Ruptured arteriovenous malformation
Altered Mental Status
Noncontrast head CT is indicated. Post-contrast head CT or MRI may be considered in immunocompromised patients, in those with underlying malignancy and concern for metastatic disease, in patients otherwise at risk for brain abscess, and to evaluate further subtle abnormalities on noncontrast CT.
Cerebritis (herpes encephalitis)
Parenchymal volume loss
Chronic subdural hematoma
Calvarial or dural metastasis
Schwannoma (cranial nerves 5, 8, and 9)
Sellar and Suprasellar Mass (Mnemonic: SATCHMO)
Sellar tumor (pituitary adenoma), sarcoidosis
Teratoma (and germ cell tumors)
Meningioma (planum sphenoidale) and metastasis
Ring Enhancing Mass (Mnemonic: MAGIC DR)
Hemorrhagic Metastases (Mnemonic: CT/MR)
Renal cell carcinoma
Remember that lung and breast carcinoma, even though less frequently hemorrhagic, are much more common and are more likely to be the cause of a hemorrhagic metastasis.
Contusion (in trauma)
Benign perimesencephalic hemorrhage
Traumatic subarachnoid hemorrhage
Global Cerebral Volume Loss
Chronic alcohol use
Anticonvulsants (particularly cerebellar)
Remote head injury
Normal pressure hydrocephalus
Prior subarachnoid hemorrhage
Venous sinus thrombosis
Colloid cyst of third ventricle
Cerebral Edema Patterns
Localized cerebral edema may be classified as cytotoxic, vasogenic, or interstitial, although overlap is often present. Cytotoxic edema consists of intracellular swelling caused by depletion of adenosine triphosphate (ATP) and consequent sodium/potassium membrane pump failure. Most typical of cerebral infarct and anoxic injury, cytotoxic edema affects both white and gray matter similarly on most imaging studies.
Vasogenic edema, in contrast, preferentially involves white matter and results from conditions that increase intracerebral capillary permeability. Vasogenic edema is often due to brain contusion, severe hypertensive disease, primary and metastatic neoplasms, or inflammatory conditions.
Acute hydrocephalus can cause inter-stitial edema, as elevated intraventricular pressure leads to transependymal migration of CSF into the periventricular white matter, where it is resorbed via parenchymal capillaries.
On CT, cerebral edema is lower in density than surrounding normal parenchyma. On MRI, signal intensity of edema is lower than that of brain parenchyma on T1-weighted images and higher on T2-weighted images. Diffusion-weighted image (DWI) and apparent diffusion coefficient (ADC) mapping sequences can distinguish between cytotoxic edema (restricted diffusion) and vasogenic or interstitial edema (normal or increased diffusion). Fluid attenuation inversion recovery (FLAIR) sequences suppress intraventricular CSF signal and are sensitive for detecting adjacent areas of interstitial edema ( Fig. 2.3 ).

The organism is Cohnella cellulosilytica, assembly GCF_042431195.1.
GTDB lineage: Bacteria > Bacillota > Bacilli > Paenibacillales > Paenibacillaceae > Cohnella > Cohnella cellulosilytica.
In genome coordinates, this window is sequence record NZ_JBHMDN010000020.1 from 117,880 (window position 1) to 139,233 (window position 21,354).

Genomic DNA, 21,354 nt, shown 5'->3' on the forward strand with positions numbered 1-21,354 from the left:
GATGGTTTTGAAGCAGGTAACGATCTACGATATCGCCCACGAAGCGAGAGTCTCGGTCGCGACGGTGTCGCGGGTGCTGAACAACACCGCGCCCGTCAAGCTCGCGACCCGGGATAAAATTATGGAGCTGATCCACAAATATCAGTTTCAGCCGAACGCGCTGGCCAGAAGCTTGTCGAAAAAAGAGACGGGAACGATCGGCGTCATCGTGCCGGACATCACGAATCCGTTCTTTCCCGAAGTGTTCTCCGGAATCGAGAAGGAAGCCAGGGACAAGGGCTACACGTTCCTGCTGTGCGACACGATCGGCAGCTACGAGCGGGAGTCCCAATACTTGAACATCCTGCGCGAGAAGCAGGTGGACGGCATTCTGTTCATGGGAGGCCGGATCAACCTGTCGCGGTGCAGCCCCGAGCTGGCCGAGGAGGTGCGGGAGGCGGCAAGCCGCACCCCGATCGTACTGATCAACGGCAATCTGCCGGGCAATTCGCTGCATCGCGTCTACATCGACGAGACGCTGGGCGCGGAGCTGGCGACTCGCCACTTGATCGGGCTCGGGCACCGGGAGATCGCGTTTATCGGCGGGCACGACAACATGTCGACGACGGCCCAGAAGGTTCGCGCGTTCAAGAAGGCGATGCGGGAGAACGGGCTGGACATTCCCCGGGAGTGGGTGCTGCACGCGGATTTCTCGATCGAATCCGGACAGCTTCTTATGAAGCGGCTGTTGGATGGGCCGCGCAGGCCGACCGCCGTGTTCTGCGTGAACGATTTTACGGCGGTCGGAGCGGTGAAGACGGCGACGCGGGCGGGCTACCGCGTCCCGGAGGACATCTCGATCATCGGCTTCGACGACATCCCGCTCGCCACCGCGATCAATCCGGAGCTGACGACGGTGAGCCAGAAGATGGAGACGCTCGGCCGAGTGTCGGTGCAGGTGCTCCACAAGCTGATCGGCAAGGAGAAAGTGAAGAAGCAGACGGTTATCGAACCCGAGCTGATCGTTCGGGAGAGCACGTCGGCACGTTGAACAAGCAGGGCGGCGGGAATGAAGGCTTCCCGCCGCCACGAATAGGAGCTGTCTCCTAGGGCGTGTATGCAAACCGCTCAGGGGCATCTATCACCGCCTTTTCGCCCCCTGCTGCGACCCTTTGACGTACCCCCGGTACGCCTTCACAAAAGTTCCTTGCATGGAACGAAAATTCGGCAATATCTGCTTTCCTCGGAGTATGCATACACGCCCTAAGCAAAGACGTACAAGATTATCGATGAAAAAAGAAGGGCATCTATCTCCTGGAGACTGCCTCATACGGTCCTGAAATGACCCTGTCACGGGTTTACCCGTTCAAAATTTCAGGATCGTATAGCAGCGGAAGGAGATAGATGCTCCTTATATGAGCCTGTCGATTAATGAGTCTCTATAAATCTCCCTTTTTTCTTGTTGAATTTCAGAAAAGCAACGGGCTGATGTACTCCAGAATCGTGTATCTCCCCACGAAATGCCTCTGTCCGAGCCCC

Anatomic Variants and Incidental Findings
Common incidental findings on head CT include arachnoid cysts, prominent arachnoid granulations, choroid plexus and choroidal fissure cysts, remote lacunar infarcts, focal encephalomalacia from prior infarct or trauma, and prominent perivascular spaces. The ventricles may be slightly asymmetric, and the septum pellucidum may contain a central CSF-filled cavity (cavum septum pellucidum). Unless symptomatic, these conditions usually do not require specific follow-up ( Fig. 2.4 ).
A calvarial fracture does not reliably predict underlying brain injury, and a normal skull radiograph does not exclude intracranial injury. Calvarial fractures that are depressed more than 5 mm are usually elevated surgically. Epidural hematoma is associated with fractures that traverse the course of the middle meningeal artery. Skull base fractures are associated with high-energy trauma and with more severe brain injury; the most common locations include the petrous temporal bone, the basiocciput, the sphenoid bone, and the ethmoid bone.
Anterior skull base fractures traverse the paranasal sinuses and orbit, and they can disrupt the cribriform plate and optic canals. Clinical consequences include CSF rhinorrhea, periorbital ecchymosis (“raccoon eyes”), and olfactory or optic nerve damage. Trauma to the central skull base, usually from lateral impact, results in petrous temporal bone fractures and may be associated with CSF otorrhea, hemotympanum, mastoid ecchymosis (“Battle sign”), facial nerve palsy, vertigo, tinnitus, and conductive or sensorineural hearing loss. Fractures through the clivus can injure the sixth cranial nerve. Posterior skull base fractures can injure the dural venous sinuses, resulting in posterior fossa epidural hematoma or dural sinus thrombosis and venous infarct. If the fracture extends to the occipital condyles, it can lead to craniocervical instability.